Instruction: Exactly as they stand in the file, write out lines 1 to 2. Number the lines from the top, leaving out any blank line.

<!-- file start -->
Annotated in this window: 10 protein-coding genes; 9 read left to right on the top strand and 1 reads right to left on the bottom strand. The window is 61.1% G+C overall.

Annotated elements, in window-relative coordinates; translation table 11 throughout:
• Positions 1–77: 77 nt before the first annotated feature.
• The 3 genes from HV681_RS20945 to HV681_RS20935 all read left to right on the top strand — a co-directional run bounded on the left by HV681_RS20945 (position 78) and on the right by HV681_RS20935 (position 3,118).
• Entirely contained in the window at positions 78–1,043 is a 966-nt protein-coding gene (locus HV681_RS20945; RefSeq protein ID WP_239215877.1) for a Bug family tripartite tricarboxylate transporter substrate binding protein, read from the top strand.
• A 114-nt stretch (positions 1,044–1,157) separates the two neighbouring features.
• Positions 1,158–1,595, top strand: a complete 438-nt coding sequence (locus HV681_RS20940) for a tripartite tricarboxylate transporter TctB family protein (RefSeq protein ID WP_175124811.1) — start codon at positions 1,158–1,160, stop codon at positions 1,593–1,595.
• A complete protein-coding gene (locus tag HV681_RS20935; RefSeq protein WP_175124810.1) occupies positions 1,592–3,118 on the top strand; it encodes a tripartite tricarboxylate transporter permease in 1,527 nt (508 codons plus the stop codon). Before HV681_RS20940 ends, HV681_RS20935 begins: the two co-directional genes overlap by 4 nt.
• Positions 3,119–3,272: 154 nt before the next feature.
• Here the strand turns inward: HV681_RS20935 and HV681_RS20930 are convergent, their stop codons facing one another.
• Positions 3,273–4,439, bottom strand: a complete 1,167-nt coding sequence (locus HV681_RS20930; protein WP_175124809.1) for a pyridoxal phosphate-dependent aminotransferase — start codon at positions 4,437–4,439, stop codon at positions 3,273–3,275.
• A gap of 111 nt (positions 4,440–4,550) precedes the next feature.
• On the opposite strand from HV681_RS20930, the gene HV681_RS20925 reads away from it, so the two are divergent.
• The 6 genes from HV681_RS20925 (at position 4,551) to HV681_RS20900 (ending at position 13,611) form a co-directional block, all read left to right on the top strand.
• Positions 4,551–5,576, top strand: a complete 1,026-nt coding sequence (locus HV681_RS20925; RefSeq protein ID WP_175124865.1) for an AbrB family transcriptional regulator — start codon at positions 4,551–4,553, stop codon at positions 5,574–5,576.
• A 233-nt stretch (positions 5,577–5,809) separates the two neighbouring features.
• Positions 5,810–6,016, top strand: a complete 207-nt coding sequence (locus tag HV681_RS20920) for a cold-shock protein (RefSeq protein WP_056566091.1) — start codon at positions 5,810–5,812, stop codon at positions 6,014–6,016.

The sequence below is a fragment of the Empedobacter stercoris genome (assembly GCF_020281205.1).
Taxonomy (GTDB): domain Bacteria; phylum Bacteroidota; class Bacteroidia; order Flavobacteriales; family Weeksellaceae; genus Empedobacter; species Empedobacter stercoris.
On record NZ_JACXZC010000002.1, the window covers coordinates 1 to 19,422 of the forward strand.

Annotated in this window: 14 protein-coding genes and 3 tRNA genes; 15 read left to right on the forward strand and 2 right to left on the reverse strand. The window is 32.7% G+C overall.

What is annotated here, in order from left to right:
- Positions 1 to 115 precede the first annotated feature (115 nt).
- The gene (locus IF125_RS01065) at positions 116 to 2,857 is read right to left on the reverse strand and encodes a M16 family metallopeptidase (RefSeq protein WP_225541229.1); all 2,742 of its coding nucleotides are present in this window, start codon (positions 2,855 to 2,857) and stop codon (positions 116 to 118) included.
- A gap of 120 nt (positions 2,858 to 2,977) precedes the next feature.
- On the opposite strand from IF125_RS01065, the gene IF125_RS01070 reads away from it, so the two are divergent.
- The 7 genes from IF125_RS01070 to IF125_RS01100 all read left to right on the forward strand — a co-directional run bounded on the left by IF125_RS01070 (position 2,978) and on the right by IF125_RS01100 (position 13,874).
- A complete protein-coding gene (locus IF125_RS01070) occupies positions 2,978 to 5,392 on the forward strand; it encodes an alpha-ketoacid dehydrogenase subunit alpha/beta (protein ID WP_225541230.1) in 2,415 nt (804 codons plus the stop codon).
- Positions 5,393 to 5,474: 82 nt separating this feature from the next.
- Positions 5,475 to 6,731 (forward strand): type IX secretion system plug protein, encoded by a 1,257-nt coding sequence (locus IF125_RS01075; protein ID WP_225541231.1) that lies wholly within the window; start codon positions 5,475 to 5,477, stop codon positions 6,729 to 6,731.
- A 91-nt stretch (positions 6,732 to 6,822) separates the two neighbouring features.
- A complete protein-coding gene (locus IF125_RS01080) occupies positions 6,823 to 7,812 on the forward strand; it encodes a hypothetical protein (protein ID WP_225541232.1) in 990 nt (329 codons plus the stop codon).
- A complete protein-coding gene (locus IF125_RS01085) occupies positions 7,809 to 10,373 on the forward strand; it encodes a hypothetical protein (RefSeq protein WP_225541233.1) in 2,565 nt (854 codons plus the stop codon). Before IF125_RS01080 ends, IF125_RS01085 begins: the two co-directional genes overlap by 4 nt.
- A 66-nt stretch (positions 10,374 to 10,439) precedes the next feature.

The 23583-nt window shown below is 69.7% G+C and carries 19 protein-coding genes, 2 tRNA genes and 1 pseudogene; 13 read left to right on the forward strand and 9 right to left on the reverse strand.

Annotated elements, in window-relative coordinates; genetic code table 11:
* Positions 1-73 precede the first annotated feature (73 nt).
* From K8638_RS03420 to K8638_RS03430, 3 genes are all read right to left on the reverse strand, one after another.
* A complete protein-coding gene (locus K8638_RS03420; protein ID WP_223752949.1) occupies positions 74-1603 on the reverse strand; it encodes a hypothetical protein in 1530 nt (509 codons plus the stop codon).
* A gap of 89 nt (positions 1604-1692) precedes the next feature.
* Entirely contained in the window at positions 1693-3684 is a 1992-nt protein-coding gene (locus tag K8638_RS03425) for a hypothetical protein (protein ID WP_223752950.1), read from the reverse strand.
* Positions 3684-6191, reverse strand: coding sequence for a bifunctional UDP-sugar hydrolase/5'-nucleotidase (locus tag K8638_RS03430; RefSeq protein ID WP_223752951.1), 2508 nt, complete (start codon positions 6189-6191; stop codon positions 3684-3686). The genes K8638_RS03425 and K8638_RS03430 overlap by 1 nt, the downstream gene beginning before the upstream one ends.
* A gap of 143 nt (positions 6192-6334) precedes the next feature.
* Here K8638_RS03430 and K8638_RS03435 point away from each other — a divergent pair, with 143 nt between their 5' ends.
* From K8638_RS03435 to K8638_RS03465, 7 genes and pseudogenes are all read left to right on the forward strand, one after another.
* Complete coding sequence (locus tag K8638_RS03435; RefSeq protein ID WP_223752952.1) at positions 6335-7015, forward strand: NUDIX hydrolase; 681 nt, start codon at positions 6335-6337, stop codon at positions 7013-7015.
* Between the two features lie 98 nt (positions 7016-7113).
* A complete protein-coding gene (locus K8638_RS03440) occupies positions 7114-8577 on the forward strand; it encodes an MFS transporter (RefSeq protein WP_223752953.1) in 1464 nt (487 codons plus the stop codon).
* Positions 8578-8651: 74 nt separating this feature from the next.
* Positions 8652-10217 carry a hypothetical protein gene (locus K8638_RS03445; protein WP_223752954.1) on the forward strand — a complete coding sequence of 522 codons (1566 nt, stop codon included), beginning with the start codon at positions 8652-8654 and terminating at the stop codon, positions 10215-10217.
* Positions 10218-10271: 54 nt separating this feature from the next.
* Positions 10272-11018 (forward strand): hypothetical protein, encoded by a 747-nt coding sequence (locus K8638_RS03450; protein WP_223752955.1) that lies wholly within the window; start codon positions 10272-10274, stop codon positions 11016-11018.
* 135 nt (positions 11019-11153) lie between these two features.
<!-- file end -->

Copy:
Annotated in this window: 10 protein-coding genes; 9 read left to right on the top strand and 1 reads right to left on the bottom strand. The window is 61.1% G+C overall.

Annotated elements, in window-relative coordinates; translation table 11 throughout: